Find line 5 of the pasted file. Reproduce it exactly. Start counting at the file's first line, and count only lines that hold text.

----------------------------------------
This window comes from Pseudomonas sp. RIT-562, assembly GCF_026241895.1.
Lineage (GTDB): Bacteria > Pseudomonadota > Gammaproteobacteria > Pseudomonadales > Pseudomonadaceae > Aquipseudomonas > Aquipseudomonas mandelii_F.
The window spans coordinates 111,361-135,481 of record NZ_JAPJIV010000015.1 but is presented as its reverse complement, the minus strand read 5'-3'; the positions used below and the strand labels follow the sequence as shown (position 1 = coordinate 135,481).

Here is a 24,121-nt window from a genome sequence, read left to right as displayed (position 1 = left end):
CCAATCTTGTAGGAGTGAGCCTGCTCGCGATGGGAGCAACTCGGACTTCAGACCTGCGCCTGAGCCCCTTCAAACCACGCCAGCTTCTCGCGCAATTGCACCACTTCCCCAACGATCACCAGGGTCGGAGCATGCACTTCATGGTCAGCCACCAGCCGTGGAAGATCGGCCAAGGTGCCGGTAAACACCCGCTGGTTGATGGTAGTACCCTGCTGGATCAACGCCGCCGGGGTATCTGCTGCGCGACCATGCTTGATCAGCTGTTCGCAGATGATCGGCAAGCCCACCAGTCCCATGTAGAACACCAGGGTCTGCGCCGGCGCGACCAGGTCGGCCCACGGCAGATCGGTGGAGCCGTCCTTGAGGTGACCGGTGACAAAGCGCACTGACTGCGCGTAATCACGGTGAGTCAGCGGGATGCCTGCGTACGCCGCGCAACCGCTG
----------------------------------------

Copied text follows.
CCAATCTTGTAGGAGTGAGCCTGCTCGCGATGGGAGCAACTCGGACTTCAGACCTGCGCCTGAGCCCCTTCAAACCACGCCAGCTTCTCGCGCAATTGCACCACTTCCCCAACGATCACCAGGGTCGGAGCATGCACTTCATGGTCAGCCACCAGCCGTGGAAGATCGGCCAAGGTGCCGGTAAACACCCGCTGGTTGATGGTAGTACCCTGCTGGATCAACGCCGCCGGGGTATCTGCTGCGCGACCATGCTTGATCAGCTGTTCGCAGATGATCGGCAAGCCCACCAGTCCCATGTAGAACACCAGGGTCTGCGCCGGCGCGACCAGGTCGGCCCACGGCAGATCGGTGGAGCCGTCCTTGAGGTGACCGGTGACAAAGCGCACTGACTGCGCGTAATCACGGTGAGTCAGCGGGATGCCTGCGTACGCCGCGCAACCGCTG